The cast of “Lempicka” at La Jolla Playhouse. Photo by Matthew Murphy
She lived a wild tempestuous, roller coaster life. Sometimes wealthy, sometimes poor. Both famous and forgotten. An Art Deco artist, iconoclast and provocateur, a tastemaker and groundbreaker, the toast of Paris, New York and Hollywood, who died in obscurity in Mexico, her ashes, at her request, cast into the live volcano Popocatépetl.
And now, 42 years after her death, she rises again, phoenix-like, with a new musical bearing her name, and her paintings fetching tens of millions at high-end auction houses.
She was Tamara de Lempicka (1898-1980), born Tamara Rosalia Gurwik-Górska in Warsaw Poland, to a wealthy Jewish lawyer and a Russian socialite.
She met her aristocratic Polish-lawyer husband, Tadeusz Lempicki in Saint Petersburg, Russia, and married him a year later, when she was 18.
In 1917, when he was arrested by the secret police, she made the ultimate sacrifice to get him out. They escaped the Russian Revolution and ended up as refugees in Paris. In 1939, as the Nazi invasion threatened, she once again, always cognizant of her Jewish heritage, feared for her life and escaped to the United States.
Again and again, she had to re-invent herself. “There’s a certain freedom in losing everything,” she says. “Forget what came before.” “The century’s different, so why shouldn’t I be?”
All of this (and much more) makes its way into the new Broadway-bound musical, “Lempicka,” having its West coast premiere at the La Jolla Playhouse.
An earlier version of the piece premiered in 2018 at the Williamstown Theatre Festival in Massachusetts. That show was scheduled for a 2020 debut at the Playhouse, but Covid forced a change of plans.
So, here we are, with a much-revised incarnation of “Lempicka,” which though it was conceived by playwright/lyricist Carson Kreitzer around 2010, before she met composer and co-librettist Matt Gould, seems closely related to Ellis Avery’s 2012 historical novel, “The Last Nude.” The book, set primarily in 1927 Paris, is narrated by the young 17 year-old runaway, Rafaela Fano, who was Lempicka’s lover and muse.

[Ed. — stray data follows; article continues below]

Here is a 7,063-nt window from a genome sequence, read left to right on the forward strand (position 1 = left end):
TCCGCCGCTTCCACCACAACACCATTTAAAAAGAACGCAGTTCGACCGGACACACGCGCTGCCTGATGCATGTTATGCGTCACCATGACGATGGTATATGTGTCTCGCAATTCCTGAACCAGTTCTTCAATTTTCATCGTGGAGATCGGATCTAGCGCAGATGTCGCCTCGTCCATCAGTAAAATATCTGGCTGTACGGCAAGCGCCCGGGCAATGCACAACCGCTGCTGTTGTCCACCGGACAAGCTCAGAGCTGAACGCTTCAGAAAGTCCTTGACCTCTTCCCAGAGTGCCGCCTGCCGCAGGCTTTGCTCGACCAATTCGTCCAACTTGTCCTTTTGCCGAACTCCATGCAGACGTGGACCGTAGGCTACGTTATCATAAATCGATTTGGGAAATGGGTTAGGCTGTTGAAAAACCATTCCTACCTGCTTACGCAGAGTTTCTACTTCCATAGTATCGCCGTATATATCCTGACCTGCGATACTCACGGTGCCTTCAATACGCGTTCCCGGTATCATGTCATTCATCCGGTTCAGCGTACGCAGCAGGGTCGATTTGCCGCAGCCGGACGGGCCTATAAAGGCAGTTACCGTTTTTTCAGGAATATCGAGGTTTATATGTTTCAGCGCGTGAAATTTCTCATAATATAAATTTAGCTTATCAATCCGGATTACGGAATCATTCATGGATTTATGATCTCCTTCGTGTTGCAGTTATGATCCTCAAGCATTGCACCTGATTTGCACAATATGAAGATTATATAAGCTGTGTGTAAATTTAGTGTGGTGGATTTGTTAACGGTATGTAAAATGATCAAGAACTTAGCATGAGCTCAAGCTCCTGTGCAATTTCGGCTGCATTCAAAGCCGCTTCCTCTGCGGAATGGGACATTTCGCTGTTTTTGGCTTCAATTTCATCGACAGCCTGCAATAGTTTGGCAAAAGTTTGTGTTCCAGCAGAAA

Tony Award-winning director Rachel Chavkin, whose beautifully stylized work was last seen locally in “The Royale” in 2016 at The Old Globe, and the recent touring production of “Hadestown,” has been attached to the project since 2014.
Lempicka (Eden Espinosa, with powerhouse vocals, especially in her deep, rich, alto range) was a maverick, a radical. Not the most devoted of wives or mothers, she led a flagrantly hedonistic life, hobnobbing with high rollers and engaging in multiple affairs, with both men and women.
She started painting seriously in Paris, to support the family when her husband couldn’t seem to adapt (“What is a man without a country?” he laments). Her second husband was the Baron Raoul Kuffner (local stalwart Victor E. Chan), a marriage that gave her the moniker “The Baroness with a Brush.”
Although this musical offers a rough outline of the arc of her eventful life, it focuses especially on the energy and delirium that was Jazz Age Paris in the 1920s, and the sexual empowerment of women that birthed.
We see Rafaela as a sometime prostitute and cabaret singer (magnificent Amber Iman, who brings a quiet grandeur to the frenetic piece, with her sultry presence and stunning voice. From July 12-24 Ximone Rose will take over the role). As Lempicka’s muse, lover and obsession, Rafaela is resented by Lempicka’s husband (Andrew Samonsky) and daughter Kizette (Jordan Tyson).
We hear a bit about Lempicka’s art (“Line, color, form, shadow and light,” reminiscent of the Stephen Sondheim/James Lapine 1985 musical, “Sunday in the Park with George”). She looks at a person and sees color: “cobalt, Prussian blue, cerulean, sapphire… crimson, scarlet, vermilion, rose madder.” But we don’t see much of her art (rights issues?).